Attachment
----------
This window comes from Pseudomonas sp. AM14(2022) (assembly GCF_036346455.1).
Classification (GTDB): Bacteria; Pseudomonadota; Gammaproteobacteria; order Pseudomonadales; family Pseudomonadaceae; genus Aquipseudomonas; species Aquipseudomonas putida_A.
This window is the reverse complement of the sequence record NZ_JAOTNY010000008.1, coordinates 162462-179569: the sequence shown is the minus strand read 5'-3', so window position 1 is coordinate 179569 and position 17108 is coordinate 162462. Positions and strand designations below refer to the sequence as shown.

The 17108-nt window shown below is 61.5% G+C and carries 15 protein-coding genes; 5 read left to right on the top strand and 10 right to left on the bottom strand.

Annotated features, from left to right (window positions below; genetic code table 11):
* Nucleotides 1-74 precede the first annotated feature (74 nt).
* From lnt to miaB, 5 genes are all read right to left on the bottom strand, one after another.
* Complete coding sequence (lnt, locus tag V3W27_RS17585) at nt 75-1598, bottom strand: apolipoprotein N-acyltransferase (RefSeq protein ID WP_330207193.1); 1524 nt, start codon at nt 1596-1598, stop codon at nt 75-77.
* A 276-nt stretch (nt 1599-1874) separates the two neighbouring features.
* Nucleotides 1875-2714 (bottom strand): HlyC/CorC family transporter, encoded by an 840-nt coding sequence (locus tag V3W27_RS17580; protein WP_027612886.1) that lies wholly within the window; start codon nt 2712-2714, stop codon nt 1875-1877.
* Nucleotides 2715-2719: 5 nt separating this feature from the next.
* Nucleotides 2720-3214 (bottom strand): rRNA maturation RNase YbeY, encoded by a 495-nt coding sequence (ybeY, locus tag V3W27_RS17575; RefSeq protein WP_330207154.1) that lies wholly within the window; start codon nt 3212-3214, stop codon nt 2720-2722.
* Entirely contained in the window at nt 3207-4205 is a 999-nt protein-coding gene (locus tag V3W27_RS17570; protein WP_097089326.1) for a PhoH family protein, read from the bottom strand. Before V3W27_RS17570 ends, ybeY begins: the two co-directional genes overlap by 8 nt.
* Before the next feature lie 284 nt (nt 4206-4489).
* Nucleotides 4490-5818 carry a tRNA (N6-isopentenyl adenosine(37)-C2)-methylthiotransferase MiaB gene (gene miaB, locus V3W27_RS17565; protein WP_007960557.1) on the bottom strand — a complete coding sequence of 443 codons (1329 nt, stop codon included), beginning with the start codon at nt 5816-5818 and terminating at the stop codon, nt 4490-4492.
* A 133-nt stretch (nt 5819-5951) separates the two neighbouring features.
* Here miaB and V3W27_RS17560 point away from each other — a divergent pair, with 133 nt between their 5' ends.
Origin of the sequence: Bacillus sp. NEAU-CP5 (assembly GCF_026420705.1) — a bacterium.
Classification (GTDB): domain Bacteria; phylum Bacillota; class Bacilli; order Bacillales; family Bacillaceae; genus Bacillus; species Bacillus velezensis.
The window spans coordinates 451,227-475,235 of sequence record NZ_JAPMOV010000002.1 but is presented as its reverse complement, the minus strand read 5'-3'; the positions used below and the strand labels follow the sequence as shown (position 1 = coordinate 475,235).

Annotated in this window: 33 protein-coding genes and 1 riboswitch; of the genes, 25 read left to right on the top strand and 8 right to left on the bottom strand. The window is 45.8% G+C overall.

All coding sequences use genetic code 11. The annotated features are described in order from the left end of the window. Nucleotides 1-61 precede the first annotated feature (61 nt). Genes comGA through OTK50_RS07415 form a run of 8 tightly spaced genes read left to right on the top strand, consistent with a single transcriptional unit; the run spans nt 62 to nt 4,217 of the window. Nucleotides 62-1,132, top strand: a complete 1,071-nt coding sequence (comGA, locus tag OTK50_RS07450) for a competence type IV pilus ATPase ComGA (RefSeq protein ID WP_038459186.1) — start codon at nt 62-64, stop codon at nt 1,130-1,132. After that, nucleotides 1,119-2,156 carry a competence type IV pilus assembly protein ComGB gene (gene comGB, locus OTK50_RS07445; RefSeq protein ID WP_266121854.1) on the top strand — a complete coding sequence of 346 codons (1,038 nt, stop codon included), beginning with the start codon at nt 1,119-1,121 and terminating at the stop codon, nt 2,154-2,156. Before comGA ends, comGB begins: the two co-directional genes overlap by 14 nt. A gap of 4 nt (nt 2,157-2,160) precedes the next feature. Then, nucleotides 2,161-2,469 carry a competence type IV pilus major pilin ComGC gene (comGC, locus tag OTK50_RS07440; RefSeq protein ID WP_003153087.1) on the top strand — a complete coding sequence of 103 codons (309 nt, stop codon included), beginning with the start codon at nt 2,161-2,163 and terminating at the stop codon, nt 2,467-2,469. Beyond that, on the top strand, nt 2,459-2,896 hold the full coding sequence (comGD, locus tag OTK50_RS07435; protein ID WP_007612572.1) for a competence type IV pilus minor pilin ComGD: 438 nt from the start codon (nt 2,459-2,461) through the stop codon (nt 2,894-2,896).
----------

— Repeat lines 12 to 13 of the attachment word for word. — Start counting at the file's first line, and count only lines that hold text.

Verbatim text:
* Nucleotides 2720-3214 (bottom strand): rRNA maturation RNase YbeY, encoded by a 495-nt coding sequence (ybeY, locus tag V3W27_RS17575; RefSeq protein WP_330207154.1) that lies wholly within the window; start codon nt 3212-3214, stop codon nt 2720-2722.
* Entirely contained in the window at nt 3207-4205 is a 999-nt protein-coding gene (locus tag V3W27_RS17570; protein WP_097089326.1) for a PhoH family protein, read from the bottom strand. Before V3W27_RS17570 ends, ybeY begins: the two co-directional genes overlap by 8 nt.